Hello OnGo! (CBRS’ new name!)

Sharing this update from Network Builder News:
CBRS brands itself OnGo; Corning demos private LTE
The CBRS Alliance hopes its new name for the 3.5 GHz spectrum band will become as familiar as Wi-Fi. OnGo is the moniker chosen by the industry association to label equipment that will operate in the shared spectrum between 3550 and 3700 MHz. The CBRS Alliance says the OnGo label will signify FCC certification as well as interoperability with other OnGo-branded equipment, regardless of the manufacturer.
For real estate professionals, consistent branding should increase comfort levels when it comes to investing in wireless technologies. That’s important to the members of the CBRS Alliance because these companies plan to target enterprise customers as well as service providers. The world’s largest commercial real estate service firm, CBRE, is fully behind OnGo.
“OnGo will allow me to more easily articulate the many innovative business opportunities that will unfold as a result of opening the 3.5 GHz band for commercial sharing, significantly streamlining conversations within the real estate industry,” said Cris Kimbrough, SVP of buiding technology services for CBRE.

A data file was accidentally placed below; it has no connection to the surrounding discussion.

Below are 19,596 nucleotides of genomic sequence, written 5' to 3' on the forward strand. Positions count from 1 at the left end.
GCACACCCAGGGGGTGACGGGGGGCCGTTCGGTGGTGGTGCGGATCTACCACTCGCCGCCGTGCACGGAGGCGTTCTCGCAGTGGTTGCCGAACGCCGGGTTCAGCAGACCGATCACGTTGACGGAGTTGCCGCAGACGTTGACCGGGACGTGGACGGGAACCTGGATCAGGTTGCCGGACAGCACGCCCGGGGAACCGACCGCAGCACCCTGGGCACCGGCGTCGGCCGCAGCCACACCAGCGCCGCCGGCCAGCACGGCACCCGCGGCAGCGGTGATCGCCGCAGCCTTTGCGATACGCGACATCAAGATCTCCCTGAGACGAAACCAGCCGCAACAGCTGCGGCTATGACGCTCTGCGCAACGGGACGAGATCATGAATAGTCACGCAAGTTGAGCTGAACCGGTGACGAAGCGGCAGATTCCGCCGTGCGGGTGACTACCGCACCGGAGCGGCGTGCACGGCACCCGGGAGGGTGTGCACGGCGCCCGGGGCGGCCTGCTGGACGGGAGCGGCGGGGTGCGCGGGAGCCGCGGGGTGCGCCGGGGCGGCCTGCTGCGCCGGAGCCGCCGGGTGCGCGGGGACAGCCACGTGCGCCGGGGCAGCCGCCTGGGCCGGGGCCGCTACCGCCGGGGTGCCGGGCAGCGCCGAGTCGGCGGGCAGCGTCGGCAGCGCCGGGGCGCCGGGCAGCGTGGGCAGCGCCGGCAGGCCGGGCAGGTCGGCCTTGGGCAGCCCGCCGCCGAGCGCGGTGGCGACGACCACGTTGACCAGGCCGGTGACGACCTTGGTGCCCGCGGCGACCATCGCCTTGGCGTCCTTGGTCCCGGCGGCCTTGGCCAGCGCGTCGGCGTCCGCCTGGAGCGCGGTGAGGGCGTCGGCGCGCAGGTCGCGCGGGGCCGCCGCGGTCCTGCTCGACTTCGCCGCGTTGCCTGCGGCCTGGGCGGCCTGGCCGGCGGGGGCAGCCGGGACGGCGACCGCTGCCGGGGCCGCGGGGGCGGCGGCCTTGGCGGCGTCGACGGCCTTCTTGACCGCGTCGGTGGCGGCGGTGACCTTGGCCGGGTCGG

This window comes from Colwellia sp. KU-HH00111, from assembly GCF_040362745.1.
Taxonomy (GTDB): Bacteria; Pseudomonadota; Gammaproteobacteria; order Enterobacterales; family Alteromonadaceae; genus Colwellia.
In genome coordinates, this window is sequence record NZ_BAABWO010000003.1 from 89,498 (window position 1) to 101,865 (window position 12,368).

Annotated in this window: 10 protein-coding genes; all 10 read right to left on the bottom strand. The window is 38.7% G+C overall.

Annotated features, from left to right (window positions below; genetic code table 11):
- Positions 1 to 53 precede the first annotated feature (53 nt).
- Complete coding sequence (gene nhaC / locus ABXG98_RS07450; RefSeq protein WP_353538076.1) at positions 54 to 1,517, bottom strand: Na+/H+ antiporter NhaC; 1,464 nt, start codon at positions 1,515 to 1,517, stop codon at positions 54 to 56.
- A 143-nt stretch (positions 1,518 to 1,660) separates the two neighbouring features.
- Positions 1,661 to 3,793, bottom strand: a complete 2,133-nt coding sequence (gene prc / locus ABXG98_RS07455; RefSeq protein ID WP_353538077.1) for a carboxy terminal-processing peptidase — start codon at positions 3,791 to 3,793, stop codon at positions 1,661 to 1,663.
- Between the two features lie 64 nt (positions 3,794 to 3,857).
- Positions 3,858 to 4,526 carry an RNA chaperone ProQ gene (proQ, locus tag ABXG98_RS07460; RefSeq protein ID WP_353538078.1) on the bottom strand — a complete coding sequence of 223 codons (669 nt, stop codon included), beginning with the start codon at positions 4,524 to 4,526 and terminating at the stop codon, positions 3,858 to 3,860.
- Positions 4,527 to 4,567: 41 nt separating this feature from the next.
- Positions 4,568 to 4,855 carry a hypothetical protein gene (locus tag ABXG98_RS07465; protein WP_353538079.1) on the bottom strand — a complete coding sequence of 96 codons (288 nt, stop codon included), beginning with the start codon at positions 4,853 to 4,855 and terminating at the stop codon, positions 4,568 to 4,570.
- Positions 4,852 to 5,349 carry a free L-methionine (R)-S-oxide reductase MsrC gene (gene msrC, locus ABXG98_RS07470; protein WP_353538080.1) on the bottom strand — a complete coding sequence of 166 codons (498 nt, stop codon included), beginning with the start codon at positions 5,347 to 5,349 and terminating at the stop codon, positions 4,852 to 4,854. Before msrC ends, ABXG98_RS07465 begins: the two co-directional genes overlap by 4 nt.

At this week’s annual meeting of the CBRS Alliance, Corning is demonstrating a private LTE network using CBRS. The network uses access points and an on-premise eNodeB made by Corning’s SpiderCloud Wireless, and a dedicated, virtualized core network developed by Druid Software . Corning says it will partner with Druid to bring a private LTE offering to the U.S. market.
Analysts who track CBRS note that several hurdles remain before the technology will be commercially deployed. The Federal Communications Commission has not even decided yet how it will auction this spectrum, but the agency will make some bands available on an unlicensed basis later this year.
At this time there are no smartphones in the market that can support CBRS. Verizon has said it expects a CBRS-ready handset in its lineup this year, but has not named the manufacturer. iPhone support for CBRS would be a big win for the wireless carriers since iPhone sales are typically strong in the fourth quarter and seeding the market with CBRS phones would enable the carriers to integrate this spectrum into their networks and free up more licensed spectrum. However, the only chipmaker to announce a CBRS modem to date is Qualcomm, and Apple’s relationship with Qualcomm is not good.

 

From Eric, for an excellent white paper on CBRS, click here: Mobile-Experts-OnGo

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